In theory, all you need to breastfeed is, you know, a breast and a baby. But in practice, there are some extras that can make it easier and more comfortable. Some mamas swear by a particular brand of nursing pillow, while others don’t even bother with one. You may find that what works for one baby doesn’t suit another or that your needs change as your baby grows. Here’s what to keep in mind.
Why would I need a nursing pillow?
In general, when you’re nursing while sitting, using a cradle, cross-cradle or football hold, a nursing pillow can be a great idea. When you consider how often you breastfeed, every day and night for months, it’s not surprising to hear that not having the proper support can lead to wrist and hand injuries, as well as shoulder and back pain. It’s totally worth taking the time to get the setup right.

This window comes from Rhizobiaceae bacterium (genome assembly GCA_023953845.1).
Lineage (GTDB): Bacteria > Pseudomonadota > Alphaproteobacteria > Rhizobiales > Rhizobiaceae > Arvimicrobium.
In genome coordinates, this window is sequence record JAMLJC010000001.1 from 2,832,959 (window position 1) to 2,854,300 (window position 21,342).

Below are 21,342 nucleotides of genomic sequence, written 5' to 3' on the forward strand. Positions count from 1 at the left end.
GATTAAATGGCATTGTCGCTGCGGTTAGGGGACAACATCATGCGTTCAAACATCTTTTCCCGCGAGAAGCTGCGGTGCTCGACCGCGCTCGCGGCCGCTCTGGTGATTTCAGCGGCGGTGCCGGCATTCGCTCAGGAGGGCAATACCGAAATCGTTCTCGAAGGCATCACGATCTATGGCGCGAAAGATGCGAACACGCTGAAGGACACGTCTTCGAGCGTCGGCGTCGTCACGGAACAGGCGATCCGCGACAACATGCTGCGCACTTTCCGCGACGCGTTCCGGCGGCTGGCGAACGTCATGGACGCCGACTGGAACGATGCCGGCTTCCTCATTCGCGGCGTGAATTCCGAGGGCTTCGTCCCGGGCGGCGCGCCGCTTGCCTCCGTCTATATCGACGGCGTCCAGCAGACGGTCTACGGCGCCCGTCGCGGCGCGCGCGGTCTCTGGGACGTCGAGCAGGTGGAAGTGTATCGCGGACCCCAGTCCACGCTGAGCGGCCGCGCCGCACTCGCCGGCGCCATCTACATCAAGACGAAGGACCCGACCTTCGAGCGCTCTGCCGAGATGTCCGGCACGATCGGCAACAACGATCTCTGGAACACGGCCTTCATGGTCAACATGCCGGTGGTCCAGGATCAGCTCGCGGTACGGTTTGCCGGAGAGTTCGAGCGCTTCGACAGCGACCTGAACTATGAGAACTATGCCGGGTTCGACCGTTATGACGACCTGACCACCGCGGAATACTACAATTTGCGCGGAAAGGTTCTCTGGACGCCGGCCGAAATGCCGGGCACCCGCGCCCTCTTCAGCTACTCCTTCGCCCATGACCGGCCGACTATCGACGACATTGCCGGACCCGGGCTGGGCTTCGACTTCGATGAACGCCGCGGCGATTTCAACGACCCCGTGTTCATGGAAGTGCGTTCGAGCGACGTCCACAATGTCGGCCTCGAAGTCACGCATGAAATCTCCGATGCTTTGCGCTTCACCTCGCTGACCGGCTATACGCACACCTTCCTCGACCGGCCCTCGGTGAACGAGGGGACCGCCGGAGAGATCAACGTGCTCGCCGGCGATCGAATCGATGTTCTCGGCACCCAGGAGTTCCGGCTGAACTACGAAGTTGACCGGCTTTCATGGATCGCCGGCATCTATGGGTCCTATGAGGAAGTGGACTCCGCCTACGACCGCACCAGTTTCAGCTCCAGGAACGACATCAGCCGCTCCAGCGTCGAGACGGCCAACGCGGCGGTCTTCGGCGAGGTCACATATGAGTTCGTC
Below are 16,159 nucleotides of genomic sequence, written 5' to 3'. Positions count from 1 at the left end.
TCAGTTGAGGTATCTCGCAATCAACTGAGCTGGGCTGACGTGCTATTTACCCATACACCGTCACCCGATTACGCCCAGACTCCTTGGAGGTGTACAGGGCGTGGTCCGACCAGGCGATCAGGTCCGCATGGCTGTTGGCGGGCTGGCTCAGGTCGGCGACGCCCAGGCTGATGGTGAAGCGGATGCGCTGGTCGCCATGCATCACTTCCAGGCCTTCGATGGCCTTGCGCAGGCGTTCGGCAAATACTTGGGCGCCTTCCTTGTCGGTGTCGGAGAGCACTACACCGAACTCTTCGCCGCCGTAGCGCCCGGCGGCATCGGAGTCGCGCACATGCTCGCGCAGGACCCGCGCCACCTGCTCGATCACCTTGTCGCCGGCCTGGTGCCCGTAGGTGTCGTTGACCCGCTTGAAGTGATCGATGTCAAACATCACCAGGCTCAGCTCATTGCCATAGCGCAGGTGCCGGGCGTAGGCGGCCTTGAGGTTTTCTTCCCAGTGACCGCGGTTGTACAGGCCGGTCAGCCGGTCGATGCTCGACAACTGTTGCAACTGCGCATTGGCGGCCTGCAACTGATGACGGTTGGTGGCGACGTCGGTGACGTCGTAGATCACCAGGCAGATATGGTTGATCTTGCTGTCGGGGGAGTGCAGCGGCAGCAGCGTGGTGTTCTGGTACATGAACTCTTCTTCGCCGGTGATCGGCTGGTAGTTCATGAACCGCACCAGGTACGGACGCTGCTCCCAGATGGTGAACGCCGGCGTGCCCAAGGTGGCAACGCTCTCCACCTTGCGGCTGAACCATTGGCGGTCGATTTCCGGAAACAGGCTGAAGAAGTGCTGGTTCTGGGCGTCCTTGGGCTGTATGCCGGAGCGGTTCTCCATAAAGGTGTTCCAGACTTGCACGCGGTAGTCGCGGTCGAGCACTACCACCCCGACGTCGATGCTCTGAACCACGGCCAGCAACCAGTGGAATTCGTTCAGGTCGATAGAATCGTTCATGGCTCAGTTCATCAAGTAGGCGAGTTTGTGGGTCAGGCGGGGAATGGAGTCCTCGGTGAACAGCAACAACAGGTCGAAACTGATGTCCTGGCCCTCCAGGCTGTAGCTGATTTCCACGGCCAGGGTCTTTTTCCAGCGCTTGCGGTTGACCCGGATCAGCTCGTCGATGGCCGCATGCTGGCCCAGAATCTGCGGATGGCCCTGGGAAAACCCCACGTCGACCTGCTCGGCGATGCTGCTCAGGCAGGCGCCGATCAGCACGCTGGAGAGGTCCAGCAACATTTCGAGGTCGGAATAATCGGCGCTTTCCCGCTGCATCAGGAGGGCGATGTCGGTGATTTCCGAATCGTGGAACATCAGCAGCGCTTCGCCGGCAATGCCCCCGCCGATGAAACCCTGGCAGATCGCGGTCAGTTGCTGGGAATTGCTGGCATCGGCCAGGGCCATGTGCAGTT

Can I just use a regular pillow for nursing?
You can use a regular pillow as long as it feels good for your body type and nursing position. “My first priority is that moms are comfortable,” says Tori Hamilton, a lactation consultant and registered nurse in Kincardine, Ontario. She recommends that you find a few places in your home that are comfortable for nursing, such as a corner spot on the couch and a glider in the baby’s room, and keep a few pillows there. “Get comfortable before you start a nursing session and then get your baby latched,” she says.
How do I use a nursing pillow?